In Pakistan Quandary, U.S. Reviews Stance
WASHINGTON, Oct. 20 — The scenes of carnage in Pakistan this week conjured what one senior administration official on Friday called “the nightmare scenario” for President Bush’s last 15 months in office: Political meltdown in the one country where Al Qaeda, the Taliban, and nuclear weapons are all in play.
White House officials insisted in interviews that they had confidence that their longtime ally, Gen. Pervez Musharraf, Pakistan’s president, would maintain enough control to keep the country stable as he edged toward a power-sharing agreement with his main rival, Benazir Bhutto.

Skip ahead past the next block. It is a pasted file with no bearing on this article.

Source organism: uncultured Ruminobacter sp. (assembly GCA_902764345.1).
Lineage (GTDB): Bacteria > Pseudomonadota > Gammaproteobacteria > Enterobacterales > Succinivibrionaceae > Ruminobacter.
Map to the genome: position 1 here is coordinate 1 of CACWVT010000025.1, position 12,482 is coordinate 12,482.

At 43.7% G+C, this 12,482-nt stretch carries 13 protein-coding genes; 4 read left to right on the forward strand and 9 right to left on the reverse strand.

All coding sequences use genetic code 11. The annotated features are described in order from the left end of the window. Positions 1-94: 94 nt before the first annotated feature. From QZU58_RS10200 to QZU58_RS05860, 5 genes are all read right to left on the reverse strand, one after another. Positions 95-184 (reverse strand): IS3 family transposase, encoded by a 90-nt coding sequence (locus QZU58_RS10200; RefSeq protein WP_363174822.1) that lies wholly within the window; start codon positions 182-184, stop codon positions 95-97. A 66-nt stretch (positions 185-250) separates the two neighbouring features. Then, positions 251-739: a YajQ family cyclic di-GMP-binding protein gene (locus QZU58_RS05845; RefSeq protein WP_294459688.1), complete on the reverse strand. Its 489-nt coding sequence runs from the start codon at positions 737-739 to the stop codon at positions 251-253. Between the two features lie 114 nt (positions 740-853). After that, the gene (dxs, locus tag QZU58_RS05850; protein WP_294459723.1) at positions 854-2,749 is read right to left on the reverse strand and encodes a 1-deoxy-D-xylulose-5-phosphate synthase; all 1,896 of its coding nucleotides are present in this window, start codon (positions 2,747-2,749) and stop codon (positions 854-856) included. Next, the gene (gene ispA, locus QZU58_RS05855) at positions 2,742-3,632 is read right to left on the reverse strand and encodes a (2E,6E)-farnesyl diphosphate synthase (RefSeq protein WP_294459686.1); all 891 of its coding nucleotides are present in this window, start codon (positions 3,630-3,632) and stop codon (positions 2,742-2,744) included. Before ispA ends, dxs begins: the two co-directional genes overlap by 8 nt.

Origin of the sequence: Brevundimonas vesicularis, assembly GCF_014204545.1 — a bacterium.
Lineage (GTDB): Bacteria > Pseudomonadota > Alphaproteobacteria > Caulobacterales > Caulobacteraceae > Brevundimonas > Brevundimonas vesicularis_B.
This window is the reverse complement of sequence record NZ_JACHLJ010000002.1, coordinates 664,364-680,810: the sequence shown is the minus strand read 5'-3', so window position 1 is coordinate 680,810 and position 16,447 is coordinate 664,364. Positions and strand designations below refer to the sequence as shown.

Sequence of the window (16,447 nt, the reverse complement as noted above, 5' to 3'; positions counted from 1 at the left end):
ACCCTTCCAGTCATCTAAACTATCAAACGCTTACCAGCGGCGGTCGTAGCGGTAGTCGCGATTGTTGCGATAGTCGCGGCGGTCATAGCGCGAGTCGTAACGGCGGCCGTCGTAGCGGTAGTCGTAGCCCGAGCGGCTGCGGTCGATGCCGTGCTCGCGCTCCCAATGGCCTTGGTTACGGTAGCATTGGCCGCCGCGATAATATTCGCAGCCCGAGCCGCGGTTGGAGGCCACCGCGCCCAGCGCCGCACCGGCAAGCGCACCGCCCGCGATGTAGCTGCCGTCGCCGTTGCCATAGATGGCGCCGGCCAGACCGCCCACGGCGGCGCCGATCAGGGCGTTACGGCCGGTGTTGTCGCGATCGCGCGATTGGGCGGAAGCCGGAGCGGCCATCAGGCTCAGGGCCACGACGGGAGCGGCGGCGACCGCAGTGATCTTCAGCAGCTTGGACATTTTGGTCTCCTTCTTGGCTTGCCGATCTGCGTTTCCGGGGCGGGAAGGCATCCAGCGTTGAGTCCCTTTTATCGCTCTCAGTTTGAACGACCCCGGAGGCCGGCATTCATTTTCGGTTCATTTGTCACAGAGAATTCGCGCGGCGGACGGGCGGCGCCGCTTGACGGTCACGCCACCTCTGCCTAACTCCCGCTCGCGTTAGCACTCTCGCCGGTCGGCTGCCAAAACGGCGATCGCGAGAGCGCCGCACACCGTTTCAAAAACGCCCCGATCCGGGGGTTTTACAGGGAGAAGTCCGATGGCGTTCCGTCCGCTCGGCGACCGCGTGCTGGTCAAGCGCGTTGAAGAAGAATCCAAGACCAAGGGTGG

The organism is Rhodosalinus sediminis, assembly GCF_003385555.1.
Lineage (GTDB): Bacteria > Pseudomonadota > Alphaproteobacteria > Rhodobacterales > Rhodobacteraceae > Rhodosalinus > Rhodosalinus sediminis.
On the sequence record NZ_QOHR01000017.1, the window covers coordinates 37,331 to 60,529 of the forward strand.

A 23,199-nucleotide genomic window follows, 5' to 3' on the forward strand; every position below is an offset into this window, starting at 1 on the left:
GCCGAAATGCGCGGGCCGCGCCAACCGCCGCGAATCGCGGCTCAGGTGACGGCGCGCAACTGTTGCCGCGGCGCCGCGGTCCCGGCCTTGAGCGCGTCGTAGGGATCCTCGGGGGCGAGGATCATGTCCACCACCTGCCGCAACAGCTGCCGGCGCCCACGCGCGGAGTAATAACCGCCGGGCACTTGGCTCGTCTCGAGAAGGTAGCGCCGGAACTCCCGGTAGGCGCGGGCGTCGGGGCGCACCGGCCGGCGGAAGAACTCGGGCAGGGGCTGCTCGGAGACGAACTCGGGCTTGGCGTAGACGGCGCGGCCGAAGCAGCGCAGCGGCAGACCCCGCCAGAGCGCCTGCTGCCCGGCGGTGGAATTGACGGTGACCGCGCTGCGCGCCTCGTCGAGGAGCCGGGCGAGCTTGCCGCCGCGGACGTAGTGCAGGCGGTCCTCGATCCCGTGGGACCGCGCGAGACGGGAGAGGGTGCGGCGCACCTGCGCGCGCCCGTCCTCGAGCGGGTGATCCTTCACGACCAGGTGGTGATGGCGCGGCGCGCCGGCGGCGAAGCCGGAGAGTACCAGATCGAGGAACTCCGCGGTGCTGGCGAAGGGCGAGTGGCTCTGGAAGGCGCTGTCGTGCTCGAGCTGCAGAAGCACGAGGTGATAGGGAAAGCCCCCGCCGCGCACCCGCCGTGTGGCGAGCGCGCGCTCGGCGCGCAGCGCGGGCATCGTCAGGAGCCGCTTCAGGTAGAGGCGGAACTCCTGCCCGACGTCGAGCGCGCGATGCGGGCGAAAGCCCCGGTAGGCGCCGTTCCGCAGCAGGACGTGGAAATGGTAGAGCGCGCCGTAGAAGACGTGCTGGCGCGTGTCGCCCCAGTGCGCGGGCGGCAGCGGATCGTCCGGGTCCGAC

But other current and former officials cautioned that six years after the United States forced General Musharraf to choose sides in the days after the Sept. 11 attacks, American leverage over Pakistan is now limited. Though General Musharraf seems likely to survive a multifront challenge to his authority, he is weakened.
Ever since Iran came on the nuclear (noo-kyoo-lar to some) scene, I’ve been making noise about a country that already has the bomb, already is unstable and already hosts a huge anti-American Islamic fundamentalist population.
But it’s not on Dick Cheney’s horizon.